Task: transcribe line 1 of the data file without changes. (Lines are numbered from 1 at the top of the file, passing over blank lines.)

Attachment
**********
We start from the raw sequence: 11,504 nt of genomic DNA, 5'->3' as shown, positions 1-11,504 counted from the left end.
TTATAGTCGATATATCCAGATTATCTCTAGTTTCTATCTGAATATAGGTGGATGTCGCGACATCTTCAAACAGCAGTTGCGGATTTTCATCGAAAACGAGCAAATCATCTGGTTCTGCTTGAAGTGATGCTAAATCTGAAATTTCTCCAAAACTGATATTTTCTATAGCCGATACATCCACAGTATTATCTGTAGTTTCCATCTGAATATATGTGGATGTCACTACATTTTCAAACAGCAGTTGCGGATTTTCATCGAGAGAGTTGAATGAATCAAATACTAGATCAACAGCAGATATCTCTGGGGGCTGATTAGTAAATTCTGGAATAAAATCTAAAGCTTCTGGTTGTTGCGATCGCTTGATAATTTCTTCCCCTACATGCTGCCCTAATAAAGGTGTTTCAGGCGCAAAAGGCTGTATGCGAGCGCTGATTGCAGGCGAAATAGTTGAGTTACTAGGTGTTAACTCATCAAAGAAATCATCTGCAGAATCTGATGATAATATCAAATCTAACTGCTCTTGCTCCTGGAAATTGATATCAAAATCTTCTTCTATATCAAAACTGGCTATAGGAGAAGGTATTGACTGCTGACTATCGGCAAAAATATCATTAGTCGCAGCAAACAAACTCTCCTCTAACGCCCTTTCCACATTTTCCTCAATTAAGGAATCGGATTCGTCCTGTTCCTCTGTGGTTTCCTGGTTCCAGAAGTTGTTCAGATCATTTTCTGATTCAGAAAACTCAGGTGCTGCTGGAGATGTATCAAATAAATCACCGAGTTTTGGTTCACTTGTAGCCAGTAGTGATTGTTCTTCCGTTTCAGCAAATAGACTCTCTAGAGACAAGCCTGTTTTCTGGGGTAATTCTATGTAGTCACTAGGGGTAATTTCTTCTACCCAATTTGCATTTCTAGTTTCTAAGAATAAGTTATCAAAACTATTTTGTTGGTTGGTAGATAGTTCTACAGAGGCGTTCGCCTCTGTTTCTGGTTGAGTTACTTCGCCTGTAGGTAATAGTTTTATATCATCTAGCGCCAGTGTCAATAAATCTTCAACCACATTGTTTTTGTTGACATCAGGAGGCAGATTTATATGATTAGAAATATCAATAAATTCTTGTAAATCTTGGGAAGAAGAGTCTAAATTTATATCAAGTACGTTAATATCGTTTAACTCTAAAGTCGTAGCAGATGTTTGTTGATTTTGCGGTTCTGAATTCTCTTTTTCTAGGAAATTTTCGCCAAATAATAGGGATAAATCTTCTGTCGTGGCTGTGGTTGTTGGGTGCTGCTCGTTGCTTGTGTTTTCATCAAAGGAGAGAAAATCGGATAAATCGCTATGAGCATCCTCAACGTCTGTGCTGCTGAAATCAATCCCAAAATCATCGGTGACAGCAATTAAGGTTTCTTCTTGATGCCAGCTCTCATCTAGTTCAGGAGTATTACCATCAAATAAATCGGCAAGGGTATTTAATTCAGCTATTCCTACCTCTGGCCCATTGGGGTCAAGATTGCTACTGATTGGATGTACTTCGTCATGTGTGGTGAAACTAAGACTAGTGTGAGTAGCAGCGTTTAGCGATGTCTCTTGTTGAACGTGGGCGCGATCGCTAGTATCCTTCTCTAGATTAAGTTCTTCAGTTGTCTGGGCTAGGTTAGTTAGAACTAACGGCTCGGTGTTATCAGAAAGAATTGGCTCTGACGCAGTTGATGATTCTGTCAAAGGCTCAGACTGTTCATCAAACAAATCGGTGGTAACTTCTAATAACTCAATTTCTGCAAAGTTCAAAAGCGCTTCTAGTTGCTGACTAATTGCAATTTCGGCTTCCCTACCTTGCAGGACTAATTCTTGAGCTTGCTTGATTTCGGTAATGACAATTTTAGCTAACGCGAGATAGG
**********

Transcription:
We start from the raw sequence: 11,504 nt of genomic DNA, 5'->3' as shown, positions 1-11,504 counted from the left end.